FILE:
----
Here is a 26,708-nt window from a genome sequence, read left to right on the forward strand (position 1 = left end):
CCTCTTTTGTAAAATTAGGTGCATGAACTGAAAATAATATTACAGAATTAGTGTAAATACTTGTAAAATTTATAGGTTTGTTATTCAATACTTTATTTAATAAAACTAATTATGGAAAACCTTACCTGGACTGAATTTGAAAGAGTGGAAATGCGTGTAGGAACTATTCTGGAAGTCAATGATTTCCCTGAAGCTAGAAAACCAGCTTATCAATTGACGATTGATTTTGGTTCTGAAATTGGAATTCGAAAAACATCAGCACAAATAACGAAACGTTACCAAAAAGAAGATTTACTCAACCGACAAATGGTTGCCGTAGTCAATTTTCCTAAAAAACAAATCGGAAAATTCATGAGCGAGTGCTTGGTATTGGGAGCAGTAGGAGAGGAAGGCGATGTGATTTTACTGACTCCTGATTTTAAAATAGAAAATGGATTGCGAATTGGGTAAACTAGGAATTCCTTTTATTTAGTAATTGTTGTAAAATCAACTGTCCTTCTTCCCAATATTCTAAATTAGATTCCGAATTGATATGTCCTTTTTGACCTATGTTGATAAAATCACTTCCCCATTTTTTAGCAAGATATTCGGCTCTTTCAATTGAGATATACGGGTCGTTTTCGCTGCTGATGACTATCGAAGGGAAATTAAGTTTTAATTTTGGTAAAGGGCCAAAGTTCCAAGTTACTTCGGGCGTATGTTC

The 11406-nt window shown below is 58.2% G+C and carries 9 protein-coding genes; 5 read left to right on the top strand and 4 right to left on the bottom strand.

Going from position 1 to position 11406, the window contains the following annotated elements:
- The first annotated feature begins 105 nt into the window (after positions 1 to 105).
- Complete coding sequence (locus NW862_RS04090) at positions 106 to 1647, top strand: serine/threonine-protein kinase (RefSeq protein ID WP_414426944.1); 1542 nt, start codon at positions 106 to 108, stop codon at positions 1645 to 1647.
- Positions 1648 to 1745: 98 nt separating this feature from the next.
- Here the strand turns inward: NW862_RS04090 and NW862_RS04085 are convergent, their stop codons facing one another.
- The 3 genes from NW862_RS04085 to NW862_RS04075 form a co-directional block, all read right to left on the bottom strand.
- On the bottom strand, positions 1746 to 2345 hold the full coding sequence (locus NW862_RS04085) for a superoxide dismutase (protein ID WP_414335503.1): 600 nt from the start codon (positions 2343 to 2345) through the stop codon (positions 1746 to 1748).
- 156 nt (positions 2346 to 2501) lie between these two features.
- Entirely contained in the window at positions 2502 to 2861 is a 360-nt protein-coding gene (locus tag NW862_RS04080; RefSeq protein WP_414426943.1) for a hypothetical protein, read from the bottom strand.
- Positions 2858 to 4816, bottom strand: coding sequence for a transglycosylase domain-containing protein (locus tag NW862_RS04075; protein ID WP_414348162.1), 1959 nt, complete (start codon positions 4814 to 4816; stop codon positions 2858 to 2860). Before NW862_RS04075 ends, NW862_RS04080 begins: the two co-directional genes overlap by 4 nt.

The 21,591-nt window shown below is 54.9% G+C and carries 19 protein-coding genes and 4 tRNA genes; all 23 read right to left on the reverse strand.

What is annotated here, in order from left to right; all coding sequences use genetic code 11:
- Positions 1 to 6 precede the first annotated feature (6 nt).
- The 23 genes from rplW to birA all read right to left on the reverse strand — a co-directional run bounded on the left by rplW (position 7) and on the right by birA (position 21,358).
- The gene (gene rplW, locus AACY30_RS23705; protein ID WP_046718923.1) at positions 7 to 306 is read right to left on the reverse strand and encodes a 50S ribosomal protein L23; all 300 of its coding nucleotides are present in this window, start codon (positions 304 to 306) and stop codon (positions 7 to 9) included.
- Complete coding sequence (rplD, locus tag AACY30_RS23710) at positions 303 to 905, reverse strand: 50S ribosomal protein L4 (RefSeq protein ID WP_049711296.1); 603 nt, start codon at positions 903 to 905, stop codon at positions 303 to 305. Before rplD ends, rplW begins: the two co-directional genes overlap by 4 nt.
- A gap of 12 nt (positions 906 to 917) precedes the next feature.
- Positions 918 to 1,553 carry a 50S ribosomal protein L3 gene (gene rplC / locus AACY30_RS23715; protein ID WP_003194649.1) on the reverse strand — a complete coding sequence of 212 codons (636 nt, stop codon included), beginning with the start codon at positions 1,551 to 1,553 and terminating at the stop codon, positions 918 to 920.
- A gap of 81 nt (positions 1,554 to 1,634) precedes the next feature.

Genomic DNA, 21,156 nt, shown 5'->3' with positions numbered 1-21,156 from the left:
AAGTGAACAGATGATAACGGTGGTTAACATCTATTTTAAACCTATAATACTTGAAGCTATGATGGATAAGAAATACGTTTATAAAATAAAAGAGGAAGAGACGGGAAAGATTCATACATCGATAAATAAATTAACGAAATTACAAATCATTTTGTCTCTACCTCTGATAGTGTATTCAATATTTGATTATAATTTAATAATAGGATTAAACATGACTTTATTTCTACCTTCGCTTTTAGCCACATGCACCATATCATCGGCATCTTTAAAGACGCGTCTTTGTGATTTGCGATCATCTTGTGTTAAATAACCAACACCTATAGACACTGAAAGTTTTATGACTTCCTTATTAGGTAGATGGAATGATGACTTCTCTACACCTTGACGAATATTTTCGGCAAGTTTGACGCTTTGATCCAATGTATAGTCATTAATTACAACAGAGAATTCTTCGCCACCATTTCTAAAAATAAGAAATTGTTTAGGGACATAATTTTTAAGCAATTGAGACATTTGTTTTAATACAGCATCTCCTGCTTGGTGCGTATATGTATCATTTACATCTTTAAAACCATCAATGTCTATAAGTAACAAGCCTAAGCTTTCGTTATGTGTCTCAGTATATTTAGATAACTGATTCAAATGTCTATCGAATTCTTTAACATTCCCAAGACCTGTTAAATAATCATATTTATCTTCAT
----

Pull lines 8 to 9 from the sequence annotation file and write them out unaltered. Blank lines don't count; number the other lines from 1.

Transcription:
- Here the strand turns inward: NW862_RS04090 and NW862_RS04085 are convergent, their stop codons facing one another.
- The 3 genes from NW862_RS04085 to NW862_RS04075 form a co-directional block, all read right to left on the bottom strand.